The Guardian and the glory of Isner-Mahut

There should be some recognition for beautiful writing, especially when it’s essentially on the fly. That’s what the Guardian was able to produce today for the longest match in tennis history — and a fifth set, still not over, that alone is longer than any match the sport has seen. This excerpt is from the post-game:

“This is not a tennis match. It is a fight. It is a fight not far removed to what might have taken place on a patch of grass 200 years ago or so. And, because of their courage, it is a fight neither man can lose.”

There is a difference between war and competition. The former is destructive, ruins men, and can be lived without, at least in theory and in our hearts. The latter is compelling, proves men and can be lived without, but only by those without a heart.

And, to think, the day started out with England and America caring not about much but the World Cup. Even at 18 games apiece, the duel was considered but a boring slugfest — but the writing was sharp:

The Isner-Mahut battle is a bizarre mix of the gripping and the deadly dull. It’s tennis’s equivalent of “Waiting For Godot,” in which two lowly journeymen comedians are forced to remain on an outside court until hell freezes over and the sun falls from the sky. Isner and Mahut are dying a thousand deaths out there on Court 18 and yet nobody cares, because they’re watching the football. So the players stand out on their baseline and belt aces past each-other in a fifth set that has already crawled past two hours. They are now tied at 18-games apiece.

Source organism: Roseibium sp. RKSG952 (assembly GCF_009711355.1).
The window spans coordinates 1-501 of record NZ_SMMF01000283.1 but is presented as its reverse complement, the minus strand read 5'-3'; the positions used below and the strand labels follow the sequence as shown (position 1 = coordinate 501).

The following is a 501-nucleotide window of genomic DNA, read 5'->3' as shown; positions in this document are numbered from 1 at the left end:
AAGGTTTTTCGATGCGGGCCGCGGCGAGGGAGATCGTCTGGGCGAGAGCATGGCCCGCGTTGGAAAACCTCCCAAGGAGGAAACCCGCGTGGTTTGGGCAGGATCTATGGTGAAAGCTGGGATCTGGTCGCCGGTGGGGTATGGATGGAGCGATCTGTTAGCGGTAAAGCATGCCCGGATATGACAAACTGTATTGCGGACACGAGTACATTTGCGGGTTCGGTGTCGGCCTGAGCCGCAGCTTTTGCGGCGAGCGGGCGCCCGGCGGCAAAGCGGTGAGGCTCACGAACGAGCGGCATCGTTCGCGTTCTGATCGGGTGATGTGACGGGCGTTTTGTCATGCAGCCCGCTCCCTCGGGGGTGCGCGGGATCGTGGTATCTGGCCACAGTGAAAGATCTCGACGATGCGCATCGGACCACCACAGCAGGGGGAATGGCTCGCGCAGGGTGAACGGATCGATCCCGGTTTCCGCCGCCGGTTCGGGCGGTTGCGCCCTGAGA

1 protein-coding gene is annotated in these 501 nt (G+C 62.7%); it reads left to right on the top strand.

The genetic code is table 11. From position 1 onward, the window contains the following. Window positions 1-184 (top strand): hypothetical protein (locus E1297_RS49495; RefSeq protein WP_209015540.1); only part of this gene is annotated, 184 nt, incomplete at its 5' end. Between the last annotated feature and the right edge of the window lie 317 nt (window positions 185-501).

On and on they go. Soon they will sprout beards and their hair will grow down their backs, and their tennis whites will yellow and then rot off their bodies. And still they will stand out there on Court 18, belting aces and listening as the umpire calls the score. Finally, I suppose, one of them will die.

Of course, drama is self-sustaining and multiplying. At 45-all: 

And so this match goes on and on, on and on. Somewhere along the way, the players have mislaid their names. The man who was once Mahut is now a string-bag of offal. The man who was Isner is a parched piece of cow-hide. The surviving members of the audience don’t seem to care who wins. They just cheer and applaud whoever looks likely to make a breakthrough and bring this nightmare to a close. Invariably they are disappointed.

And they’ll be back, hours from now, for who knows how long. If predictability holds, it may be but 10 minutes. Or another 5 hours. It’s like baseball, but with rackets: You never know.

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